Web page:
Directed by Alejandro Amenábar
Starring: Rachel Weisz, Max Minghella, Oscar Isaac, Rupert Evans, Ashraf Barhom
Grade: C -
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A rather long prelude of events leads to the collapse of Alexandria’s Roman temple, setting in motion a tumultuous future for Hypatia’s pagan community, which must now deal with the pressures of conforming to Christian ideology. While more traditional religious “epics” (e.g. “Ben Hur” or “Spartacus”) deal with a community's active rebellion against change, “Agora” feels like a meditative overview, much freer in structure. Amenábar isn’t preoccupied with displaying battles and laying down definitive plot points, so he's able to address the principal theme of faith versus philosophy through Hypatia’s passive brand of resistance. She navigates the sparse streets while contemplating whether the Earth orbits the Sun or vice versa, blithely unconcerned with religion and intellectually superior to the peripheral squabble. As a critique of society’s general intolerance towards nonconformity, there is at least something to say here, but it soon becomes clear that “Agora” isn't the film to say it.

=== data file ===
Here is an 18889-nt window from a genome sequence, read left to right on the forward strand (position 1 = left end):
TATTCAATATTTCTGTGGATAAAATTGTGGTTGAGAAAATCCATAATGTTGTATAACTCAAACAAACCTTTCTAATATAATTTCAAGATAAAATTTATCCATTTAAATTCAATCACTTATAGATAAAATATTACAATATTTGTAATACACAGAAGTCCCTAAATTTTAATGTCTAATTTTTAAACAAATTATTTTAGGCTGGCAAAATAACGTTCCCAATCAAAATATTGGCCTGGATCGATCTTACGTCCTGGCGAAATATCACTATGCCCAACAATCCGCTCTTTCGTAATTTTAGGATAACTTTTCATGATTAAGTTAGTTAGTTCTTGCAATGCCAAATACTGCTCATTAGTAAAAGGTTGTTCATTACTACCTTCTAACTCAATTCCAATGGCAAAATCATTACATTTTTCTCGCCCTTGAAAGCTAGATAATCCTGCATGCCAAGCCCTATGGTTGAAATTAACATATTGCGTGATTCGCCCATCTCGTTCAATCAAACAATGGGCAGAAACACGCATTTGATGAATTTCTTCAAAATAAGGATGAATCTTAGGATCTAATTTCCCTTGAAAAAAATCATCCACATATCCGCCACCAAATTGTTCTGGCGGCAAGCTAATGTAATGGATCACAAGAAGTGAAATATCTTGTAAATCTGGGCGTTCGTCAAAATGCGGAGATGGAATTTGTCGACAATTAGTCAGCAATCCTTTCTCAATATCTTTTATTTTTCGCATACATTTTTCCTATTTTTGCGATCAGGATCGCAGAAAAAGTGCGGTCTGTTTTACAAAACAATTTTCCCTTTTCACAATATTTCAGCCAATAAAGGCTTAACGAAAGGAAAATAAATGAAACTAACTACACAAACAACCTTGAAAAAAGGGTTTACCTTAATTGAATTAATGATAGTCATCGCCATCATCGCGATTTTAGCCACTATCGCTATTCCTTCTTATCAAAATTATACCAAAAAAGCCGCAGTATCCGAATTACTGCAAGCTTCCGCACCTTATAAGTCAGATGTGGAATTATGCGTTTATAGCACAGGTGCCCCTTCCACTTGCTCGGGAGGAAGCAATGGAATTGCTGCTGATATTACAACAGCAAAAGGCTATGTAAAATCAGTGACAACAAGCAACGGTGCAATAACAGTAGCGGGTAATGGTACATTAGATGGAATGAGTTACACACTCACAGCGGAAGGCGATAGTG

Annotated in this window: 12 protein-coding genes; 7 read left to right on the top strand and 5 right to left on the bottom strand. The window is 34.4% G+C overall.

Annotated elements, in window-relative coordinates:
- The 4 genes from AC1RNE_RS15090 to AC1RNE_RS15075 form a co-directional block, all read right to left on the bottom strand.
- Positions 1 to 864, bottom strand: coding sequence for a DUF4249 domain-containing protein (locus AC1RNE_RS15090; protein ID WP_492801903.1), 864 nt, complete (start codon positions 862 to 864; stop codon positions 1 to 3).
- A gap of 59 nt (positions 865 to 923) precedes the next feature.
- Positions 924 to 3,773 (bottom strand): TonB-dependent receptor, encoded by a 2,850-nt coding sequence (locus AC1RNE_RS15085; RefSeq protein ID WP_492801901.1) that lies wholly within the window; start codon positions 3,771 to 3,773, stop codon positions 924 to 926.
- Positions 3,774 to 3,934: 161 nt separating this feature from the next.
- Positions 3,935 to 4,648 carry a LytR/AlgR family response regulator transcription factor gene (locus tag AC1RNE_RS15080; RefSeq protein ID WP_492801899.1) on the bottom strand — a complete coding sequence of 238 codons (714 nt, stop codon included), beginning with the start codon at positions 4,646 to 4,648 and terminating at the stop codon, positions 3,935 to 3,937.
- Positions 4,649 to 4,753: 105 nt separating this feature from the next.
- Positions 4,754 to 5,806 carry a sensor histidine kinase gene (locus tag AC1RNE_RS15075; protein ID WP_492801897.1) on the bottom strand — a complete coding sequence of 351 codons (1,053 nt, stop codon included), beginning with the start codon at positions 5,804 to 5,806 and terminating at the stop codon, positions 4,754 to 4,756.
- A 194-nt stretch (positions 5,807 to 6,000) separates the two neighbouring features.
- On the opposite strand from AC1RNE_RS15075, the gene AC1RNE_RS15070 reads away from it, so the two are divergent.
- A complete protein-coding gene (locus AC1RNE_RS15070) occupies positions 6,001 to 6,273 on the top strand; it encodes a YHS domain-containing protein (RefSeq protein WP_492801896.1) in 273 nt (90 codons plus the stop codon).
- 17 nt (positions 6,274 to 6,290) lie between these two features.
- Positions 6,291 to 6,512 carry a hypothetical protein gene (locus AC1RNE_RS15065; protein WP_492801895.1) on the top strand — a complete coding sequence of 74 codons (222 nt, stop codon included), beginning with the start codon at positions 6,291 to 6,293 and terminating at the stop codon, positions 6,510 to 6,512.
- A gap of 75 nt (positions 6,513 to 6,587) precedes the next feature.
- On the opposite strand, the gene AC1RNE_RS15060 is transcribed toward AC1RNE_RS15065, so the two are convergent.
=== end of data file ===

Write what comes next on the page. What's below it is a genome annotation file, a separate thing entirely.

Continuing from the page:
Weisz is perhaps too old to play her part convincingly—not in any cosmetic sense, but rather in the sense that her intellectual assuredness prevents Hypatia's dreamer characteristics from being fully realized onscreen. The film would have been better served if Amenábar had allowed Weisz to exercise some creative license with Hypatia, finding conflict within herself and the transitory state of Roman life rather than pitting herself against the rest of the world. “Agora” falls hesitantly into the middle ground either because Amenábar is unwilling to make a film about a virgin who doesn’t entertain the idea of sex, or (more likely) because he’s unable to concede fault or doubt in his heroine. Likewise, the redundancy of picturesque visuals is telling. The ante is upped, but there’s a tentative refusal on the filmmakers' parts to let the history speak for itself, a sensational endeavor to fashion a love triangle out of very little, and a suppression of any concrete discussion that briefly emerges. Christianity conquers, Roman culture teeters on the brink of extinction, and “Agora” creeps into the realm of the disingenuous.